Posts Tagged ‘completion’


“… life calls not for perfection but for completeness…”

C.G. Jung (CW 12, par. 208)

“The [individuation process] is, in effect, the spontaneous realization of the whole man. The ego-conscious personality is only a part of the whole man, and its life does not yet represent his total life.”

C.G. Jung (CW 8, par. 557)

Our culture holds striving for perfection in high regard. Such a lofty goal places us in a difficult situation for perfection is ever receding. Try as we might, we never reach a state of perfection. Holding such beliefs create tremendous anxiety within us. We get on a treadmill to nowhere. Psychologically, perfectionism can arise from an unconscious part of us that continually judges our beliefs and actions and finds them lacking. This part pushes us onto the treadmill, which ultimately means we create very little in life for it never seems to be good enough.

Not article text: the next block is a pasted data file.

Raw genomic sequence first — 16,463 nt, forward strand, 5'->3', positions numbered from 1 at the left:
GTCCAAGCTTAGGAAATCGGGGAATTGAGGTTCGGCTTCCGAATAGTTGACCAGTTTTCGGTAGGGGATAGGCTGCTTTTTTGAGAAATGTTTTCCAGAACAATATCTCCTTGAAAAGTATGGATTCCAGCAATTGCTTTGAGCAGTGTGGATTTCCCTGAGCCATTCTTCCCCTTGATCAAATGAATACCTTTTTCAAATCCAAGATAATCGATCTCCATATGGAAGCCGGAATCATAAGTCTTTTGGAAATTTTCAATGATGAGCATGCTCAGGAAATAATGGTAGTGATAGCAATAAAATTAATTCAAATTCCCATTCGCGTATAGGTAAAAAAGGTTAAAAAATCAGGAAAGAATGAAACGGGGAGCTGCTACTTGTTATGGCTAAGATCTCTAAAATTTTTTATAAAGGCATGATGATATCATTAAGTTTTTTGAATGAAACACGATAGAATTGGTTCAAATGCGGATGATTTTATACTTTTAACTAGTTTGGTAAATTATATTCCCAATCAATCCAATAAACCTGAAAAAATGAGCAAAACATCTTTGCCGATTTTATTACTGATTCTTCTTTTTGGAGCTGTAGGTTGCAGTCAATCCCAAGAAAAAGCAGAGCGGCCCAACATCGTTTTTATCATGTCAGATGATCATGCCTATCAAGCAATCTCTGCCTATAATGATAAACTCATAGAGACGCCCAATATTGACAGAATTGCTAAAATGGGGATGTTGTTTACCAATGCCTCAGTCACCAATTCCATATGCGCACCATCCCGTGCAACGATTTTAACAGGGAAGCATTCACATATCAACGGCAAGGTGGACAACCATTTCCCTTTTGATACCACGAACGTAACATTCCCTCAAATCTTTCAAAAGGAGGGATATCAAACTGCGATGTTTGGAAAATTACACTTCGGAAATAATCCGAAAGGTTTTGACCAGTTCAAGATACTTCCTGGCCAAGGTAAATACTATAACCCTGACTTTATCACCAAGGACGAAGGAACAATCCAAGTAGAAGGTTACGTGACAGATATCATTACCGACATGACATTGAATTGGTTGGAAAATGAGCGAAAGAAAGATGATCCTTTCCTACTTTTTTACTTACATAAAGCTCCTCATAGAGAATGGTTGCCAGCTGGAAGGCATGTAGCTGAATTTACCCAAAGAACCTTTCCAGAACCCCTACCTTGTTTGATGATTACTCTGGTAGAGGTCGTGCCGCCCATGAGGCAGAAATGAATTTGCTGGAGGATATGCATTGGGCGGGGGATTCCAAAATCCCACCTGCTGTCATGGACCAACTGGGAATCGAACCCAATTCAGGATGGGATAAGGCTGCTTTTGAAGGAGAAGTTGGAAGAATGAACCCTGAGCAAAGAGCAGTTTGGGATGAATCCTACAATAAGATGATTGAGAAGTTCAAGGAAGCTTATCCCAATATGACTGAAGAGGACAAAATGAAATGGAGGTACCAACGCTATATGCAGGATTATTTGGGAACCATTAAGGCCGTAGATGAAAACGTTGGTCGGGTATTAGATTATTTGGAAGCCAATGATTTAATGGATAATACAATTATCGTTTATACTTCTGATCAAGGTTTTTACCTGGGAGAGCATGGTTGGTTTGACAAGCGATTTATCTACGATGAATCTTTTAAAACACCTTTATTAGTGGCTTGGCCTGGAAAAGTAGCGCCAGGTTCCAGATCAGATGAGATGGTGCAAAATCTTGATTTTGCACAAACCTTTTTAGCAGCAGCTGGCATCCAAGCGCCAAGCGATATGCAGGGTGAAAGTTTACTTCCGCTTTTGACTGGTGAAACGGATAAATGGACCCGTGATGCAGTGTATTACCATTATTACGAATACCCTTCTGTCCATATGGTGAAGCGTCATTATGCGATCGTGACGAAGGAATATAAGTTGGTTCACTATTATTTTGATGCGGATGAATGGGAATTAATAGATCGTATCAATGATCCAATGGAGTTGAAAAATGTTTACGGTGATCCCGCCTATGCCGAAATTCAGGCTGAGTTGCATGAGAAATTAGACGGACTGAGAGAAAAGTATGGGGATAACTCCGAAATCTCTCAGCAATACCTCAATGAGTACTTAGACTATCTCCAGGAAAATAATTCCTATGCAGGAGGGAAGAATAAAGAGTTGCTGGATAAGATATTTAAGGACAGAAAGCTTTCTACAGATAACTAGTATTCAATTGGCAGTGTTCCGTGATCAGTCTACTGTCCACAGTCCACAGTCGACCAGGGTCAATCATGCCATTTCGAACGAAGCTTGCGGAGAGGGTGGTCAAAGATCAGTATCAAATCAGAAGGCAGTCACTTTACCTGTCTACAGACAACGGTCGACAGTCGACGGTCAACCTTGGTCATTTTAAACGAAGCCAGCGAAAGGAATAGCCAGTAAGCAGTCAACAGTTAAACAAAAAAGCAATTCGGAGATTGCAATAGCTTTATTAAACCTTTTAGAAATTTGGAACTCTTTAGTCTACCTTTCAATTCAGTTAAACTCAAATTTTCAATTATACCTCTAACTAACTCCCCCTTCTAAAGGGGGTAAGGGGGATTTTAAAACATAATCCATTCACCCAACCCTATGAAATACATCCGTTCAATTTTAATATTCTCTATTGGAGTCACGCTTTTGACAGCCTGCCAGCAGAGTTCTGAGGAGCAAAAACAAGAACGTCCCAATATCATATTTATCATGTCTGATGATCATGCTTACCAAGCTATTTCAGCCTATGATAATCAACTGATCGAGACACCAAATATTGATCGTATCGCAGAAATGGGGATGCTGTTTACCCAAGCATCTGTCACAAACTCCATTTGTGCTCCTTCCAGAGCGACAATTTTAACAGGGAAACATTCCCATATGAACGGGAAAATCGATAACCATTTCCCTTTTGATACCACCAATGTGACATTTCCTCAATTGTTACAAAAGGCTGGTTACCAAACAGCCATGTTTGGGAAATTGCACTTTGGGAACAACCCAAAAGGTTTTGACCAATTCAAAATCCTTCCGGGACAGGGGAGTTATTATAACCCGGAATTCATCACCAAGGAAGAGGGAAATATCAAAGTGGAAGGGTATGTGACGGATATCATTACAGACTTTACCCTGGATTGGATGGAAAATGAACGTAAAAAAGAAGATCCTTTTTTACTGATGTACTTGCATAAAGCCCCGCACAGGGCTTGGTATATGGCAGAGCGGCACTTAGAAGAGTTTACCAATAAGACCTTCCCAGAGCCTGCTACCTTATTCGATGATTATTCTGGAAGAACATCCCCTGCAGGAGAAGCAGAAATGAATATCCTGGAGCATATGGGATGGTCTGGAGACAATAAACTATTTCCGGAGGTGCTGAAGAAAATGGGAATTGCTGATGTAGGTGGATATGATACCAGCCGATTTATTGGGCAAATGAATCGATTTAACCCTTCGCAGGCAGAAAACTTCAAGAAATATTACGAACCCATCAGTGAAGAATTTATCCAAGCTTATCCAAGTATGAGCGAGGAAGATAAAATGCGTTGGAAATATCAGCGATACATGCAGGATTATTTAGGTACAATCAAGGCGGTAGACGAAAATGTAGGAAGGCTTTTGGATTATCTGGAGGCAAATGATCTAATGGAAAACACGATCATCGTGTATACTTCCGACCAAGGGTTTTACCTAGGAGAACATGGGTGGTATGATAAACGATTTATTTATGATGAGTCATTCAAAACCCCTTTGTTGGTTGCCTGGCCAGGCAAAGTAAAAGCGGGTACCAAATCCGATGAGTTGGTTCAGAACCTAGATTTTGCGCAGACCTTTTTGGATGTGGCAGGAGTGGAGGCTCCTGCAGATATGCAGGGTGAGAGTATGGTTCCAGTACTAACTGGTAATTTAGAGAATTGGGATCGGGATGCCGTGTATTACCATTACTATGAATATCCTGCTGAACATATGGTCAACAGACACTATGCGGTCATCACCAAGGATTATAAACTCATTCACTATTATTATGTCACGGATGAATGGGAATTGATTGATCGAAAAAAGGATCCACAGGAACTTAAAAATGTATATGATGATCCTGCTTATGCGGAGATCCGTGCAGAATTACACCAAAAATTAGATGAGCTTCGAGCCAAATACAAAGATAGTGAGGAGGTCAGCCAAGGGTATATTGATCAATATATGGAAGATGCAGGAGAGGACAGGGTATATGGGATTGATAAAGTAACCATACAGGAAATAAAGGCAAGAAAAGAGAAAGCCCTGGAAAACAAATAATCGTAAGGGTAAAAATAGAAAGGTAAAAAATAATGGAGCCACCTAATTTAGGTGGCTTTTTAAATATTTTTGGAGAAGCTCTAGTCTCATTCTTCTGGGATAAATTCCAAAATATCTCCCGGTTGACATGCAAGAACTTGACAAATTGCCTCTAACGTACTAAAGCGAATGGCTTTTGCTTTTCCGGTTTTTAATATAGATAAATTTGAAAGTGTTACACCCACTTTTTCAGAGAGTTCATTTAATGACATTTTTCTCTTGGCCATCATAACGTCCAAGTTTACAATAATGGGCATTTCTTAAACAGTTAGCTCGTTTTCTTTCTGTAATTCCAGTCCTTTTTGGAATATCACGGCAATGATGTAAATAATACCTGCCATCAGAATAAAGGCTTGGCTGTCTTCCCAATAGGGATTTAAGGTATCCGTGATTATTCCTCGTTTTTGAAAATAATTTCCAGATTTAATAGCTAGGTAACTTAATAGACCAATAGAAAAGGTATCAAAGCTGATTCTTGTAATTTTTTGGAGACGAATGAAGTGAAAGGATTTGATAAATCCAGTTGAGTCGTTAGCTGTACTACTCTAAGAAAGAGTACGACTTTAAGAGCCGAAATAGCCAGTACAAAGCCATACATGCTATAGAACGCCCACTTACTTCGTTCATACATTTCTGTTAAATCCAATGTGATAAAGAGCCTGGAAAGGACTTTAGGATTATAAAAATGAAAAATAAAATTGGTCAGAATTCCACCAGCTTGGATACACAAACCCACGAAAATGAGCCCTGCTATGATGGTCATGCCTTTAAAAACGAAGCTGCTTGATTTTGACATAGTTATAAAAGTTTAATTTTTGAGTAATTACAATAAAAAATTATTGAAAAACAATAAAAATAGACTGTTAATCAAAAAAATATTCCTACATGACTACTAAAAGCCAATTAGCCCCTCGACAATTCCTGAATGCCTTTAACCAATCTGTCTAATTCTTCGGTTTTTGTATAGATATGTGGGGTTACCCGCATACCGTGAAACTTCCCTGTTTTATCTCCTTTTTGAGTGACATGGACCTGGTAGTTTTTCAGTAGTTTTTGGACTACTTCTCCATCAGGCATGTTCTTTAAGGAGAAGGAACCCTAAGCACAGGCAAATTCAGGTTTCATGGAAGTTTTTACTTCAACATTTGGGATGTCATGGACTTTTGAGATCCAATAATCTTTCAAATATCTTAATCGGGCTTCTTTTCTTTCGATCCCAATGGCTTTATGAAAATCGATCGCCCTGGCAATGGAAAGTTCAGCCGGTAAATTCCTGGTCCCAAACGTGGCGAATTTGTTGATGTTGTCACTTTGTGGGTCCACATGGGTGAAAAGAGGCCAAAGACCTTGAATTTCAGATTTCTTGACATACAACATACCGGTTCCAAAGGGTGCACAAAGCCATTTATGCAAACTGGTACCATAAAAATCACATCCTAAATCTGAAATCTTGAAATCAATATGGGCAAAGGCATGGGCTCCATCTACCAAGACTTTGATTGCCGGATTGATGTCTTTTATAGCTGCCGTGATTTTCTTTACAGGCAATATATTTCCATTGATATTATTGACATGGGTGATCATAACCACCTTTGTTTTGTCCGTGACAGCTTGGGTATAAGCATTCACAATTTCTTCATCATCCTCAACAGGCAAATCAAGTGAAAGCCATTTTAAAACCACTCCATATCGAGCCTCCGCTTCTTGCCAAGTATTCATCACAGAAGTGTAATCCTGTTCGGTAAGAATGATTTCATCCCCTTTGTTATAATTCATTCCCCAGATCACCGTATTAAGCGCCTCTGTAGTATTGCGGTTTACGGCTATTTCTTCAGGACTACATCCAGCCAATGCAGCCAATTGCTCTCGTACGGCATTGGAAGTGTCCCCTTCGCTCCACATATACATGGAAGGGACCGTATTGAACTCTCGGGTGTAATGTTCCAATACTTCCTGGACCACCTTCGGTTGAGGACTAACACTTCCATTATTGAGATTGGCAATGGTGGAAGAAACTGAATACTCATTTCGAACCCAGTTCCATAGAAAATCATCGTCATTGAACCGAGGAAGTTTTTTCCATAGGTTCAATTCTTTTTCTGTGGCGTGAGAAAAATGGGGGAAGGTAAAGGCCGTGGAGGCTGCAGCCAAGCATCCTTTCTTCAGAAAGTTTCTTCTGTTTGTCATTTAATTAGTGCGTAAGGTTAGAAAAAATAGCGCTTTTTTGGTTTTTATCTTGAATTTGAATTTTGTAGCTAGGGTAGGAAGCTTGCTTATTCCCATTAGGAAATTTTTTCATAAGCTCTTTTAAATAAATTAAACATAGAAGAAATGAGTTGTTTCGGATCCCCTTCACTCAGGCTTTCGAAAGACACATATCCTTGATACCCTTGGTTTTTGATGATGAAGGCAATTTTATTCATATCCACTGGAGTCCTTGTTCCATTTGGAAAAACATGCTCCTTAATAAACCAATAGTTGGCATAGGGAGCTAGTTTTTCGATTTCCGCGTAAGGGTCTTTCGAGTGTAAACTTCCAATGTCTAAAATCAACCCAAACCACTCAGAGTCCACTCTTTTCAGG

Jung felt that our journey in life was not one of striving for perfection, but of completion, or wholeness. This is also a difficult journey for there is so much that we are called to integrate within ourselves. But there is an important difference here. On the journey towards completeness or wholeness we become more aware and more open as we travel the road. With each step along the journey we enlarge consciousness. Becoming conscious of the unknown parts of myself is beneficial to my ability to relate to others and to the world as a whole.

Striving towards wholeness is what Jung called the individuation process. It works through us whether we are conscious of it or not. If we remain unconscious of the process, then we find life more difficult to understand. We are at the whim of the Fates. If we consciously work to make the unknown known, then we are part of (CW 9i, par. 278), “the production and unfolding of the original, potential wholeness…”  within.

Jung argued that our original true self is one of wholeness and our task in life is to become aware of our innate wholeness. The image of innate wholeness is far more positive than that of perfection. What would our world be like if we held more to the image of wholeness rather than that of perfection?

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